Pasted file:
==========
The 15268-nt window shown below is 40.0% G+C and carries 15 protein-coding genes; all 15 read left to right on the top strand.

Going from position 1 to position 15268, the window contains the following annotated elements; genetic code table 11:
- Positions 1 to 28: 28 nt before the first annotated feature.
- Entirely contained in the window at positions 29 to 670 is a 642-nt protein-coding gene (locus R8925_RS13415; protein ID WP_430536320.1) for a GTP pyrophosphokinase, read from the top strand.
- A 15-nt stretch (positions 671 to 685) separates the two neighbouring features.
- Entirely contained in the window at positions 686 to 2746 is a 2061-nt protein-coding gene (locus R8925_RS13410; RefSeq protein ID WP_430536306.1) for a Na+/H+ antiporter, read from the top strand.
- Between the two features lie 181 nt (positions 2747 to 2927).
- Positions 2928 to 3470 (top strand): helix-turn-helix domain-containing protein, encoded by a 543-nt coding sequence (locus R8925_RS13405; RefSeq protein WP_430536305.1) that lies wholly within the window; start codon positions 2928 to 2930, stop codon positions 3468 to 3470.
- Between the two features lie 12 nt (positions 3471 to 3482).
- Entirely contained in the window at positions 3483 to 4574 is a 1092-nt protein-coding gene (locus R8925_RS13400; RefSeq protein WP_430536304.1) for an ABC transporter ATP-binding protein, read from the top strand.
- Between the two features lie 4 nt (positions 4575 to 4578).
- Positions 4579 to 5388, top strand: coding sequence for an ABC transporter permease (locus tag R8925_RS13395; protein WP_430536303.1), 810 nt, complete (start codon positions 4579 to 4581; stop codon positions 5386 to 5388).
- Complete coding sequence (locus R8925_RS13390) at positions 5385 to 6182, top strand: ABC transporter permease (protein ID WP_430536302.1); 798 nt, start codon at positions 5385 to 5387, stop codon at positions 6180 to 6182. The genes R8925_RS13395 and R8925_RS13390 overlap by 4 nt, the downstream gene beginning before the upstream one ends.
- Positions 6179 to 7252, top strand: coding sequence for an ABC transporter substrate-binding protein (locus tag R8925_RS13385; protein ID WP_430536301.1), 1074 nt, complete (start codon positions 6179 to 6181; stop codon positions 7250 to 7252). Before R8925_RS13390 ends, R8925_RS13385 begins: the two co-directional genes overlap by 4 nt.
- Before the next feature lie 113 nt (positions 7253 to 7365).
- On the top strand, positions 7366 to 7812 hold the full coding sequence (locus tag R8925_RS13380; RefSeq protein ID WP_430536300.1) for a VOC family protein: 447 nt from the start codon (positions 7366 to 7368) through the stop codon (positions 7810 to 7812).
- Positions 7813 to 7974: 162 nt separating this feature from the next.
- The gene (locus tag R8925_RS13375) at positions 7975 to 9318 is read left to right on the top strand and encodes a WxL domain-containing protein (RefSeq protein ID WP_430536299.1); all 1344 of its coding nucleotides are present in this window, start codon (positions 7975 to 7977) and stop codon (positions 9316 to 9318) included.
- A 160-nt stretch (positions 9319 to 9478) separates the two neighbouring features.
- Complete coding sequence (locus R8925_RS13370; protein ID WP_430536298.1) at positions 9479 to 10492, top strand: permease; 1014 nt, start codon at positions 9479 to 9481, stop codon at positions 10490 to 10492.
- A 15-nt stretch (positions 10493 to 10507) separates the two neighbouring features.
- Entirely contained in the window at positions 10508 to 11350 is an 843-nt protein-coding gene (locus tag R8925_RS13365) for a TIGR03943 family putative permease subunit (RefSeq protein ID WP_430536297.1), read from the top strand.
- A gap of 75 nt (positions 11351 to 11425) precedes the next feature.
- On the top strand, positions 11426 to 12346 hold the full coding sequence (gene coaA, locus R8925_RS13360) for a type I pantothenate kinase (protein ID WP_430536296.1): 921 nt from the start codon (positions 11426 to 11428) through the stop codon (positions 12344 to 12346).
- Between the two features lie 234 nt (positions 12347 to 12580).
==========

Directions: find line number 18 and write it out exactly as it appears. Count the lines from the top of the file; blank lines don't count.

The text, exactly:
- The gene (locus tag R8925_RS13375) at positions 7975 to 9318 is read left to right on the top strand and encodes a WxL domain-containing protein (RefSeq protein ID WP_430536299.1); all 1344 of its coding nucleotides are present in this window, start codon (positions 7975 to 7977) and stop codon (positions 9316 to 9318) included.